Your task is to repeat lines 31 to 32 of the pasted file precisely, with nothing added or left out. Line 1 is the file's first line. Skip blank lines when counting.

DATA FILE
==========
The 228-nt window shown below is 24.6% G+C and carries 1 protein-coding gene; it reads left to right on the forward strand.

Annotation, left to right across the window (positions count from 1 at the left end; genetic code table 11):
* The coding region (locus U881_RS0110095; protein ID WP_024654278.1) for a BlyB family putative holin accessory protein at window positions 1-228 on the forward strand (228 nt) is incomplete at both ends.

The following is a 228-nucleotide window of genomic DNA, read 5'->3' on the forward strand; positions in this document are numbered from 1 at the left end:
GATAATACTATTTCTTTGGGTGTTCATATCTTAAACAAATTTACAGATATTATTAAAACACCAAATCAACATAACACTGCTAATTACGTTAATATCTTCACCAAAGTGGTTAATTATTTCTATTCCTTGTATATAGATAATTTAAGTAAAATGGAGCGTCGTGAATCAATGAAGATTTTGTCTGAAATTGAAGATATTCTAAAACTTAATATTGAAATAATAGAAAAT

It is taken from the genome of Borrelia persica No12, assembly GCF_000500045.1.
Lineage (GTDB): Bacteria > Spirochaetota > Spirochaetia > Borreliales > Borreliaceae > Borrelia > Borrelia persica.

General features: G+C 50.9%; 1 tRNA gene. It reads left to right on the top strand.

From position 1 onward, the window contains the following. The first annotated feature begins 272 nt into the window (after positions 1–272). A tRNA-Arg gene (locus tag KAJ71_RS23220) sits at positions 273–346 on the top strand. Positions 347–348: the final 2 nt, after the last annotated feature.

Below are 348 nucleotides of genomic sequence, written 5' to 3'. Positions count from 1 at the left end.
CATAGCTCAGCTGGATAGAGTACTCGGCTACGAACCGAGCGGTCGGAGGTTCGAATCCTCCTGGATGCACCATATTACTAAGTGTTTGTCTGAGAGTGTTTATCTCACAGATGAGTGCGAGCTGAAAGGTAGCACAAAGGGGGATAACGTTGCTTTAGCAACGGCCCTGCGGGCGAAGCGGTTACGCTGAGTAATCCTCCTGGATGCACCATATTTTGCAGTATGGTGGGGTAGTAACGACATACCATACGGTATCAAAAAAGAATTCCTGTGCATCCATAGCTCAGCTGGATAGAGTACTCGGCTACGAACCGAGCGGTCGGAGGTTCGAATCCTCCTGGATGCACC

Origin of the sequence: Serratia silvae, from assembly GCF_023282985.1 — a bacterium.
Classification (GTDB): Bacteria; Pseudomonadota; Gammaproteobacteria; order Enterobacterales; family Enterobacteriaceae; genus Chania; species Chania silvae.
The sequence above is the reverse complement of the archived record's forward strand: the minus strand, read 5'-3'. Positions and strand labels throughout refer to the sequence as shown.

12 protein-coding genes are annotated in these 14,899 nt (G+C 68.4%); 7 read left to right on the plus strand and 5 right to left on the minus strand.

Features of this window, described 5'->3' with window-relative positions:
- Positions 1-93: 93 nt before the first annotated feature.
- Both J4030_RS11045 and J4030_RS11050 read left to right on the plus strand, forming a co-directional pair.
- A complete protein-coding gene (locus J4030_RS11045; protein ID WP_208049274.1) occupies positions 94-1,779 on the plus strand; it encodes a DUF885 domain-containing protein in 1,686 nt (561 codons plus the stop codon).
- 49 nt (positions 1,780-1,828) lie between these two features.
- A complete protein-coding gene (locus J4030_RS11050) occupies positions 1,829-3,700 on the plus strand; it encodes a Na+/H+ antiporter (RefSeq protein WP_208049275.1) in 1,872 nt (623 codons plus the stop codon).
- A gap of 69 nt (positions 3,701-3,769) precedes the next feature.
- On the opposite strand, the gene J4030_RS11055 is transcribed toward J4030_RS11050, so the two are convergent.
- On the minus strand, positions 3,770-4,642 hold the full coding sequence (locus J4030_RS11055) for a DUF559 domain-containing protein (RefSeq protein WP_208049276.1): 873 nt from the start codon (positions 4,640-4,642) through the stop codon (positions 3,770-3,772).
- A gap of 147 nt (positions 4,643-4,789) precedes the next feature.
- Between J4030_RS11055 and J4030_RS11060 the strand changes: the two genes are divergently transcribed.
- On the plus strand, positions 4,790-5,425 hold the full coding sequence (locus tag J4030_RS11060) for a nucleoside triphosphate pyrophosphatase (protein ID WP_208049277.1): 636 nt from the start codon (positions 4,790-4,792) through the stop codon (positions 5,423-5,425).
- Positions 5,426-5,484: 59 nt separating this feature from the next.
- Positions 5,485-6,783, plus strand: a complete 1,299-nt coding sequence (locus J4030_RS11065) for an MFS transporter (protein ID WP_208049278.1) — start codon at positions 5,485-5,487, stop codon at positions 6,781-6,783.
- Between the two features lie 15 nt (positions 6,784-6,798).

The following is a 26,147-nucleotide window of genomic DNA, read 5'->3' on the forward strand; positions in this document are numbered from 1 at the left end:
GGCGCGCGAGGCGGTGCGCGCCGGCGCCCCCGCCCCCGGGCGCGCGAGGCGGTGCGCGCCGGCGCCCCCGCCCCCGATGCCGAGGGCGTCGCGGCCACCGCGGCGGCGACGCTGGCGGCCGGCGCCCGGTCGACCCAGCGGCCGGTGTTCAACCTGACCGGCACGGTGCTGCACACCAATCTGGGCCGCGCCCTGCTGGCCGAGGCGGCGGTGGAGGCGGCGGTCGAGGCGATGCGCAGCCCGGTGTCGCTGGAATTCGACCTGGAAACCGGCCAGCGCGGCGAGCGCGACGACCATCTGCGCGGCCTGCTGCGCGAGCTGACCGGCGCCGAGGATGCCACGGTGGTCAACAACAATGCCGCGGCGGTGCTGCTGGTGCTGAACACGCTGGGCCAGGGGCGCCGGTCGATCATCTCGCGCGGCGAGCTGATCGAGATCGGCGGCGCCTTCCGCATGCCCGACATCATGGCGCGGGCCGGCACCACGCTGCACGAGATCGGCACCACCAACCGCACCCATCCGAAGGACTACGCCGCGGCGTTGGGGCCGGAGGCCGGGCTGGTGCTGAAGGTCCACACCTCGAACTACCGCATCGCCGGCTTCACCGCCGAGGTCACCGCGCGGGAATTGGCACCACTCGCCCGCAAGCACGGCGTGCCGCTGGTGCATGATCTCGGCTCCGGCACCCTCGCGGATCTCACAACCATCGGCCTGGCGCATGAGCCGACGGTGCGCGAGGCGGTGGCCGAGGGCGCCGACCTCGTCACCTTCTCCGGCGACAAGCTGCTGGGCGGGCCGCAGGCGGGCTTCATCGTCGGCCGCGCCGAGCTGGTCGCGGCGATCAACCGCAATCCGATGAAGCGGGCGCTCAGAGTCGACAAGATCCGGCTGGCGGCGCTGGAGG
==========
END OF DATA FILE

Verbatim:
The following is a 26,147-nucleotide window of genomic DNA, read 5'->3' on the forward strand; positions in this document are numbered from 1 at the left end:
GGCGCGCGAGGCGGTGCGCGCCGGCGCCCCCGCCCCCGGGCGCGCGAGGCGGTGCGCGCCGGCGCCCCCGCCCCCGATGCCGAGGGCGTCGCGGCCACCGCGGCGGCGACGCTGGCGGCCGGCGCCCGGTCGACCCAGCGGCCGGTGTTCAACCTGACCGGCACGGTGCTGCACACCAATCTGGGCCGCGCCCTGCTGGCCGAGGCGGCGGTGGAGGCGGCGGTCGAGGCGATGCGCAGCCCGGTGTCGCTGGAATTCGACCTGGAAACCGGCCAGCGCGGCGAGCGCGACGACCATCTGCGCGGCCTGCTGCGCGAGCTGACCGGCGCCGAGGATGCCACGGTGGTCAACAACAATGCCGCGGCGGTGCTGCTGGTGCTGAACACGCTGGGCCAGGGGCGCCGGTCGATCATCTCGCGCGGCGAGCTGATCGAGATCGGCGGCGCCTTCCGCATGCCCGACATCATGGCGCGGGCCGGCACCACGCTGCACGAGATCGGCACCACCAACCGCACCCATCCGAAGGACTACGCCGCGGCGTTGGGGCCGGAGGCCGGGCTGGTGCTGAAGGTCCACACCTCGAACTACCGCATCGCCGGCTTCACCGCCGAGGTCACCGCGCGGGAATTGGCACCACTCGCCCGCAAGCACGGCGTGCCGCTGGTGCATGATCTCGGCTCCGGCACCCTCGCGGATCTCACAACCATCGGCCTGGCGCATGAGCCGACGGTGCGCGAGGCGGTGGCCGAGGGCGCCGACCTCGTCACCTTCTCCGGCGACAAGCTGCTGGGCGGGCCGCAGGCGGGCTTCATCGTCGGCCGCGCCGAGCTGGTCGCGGCGATCAACCGCAATCCGATGAAGCGGGCGCTCAGAGTCGACAAGATCCGGCTGGCGGCGCTGGAGG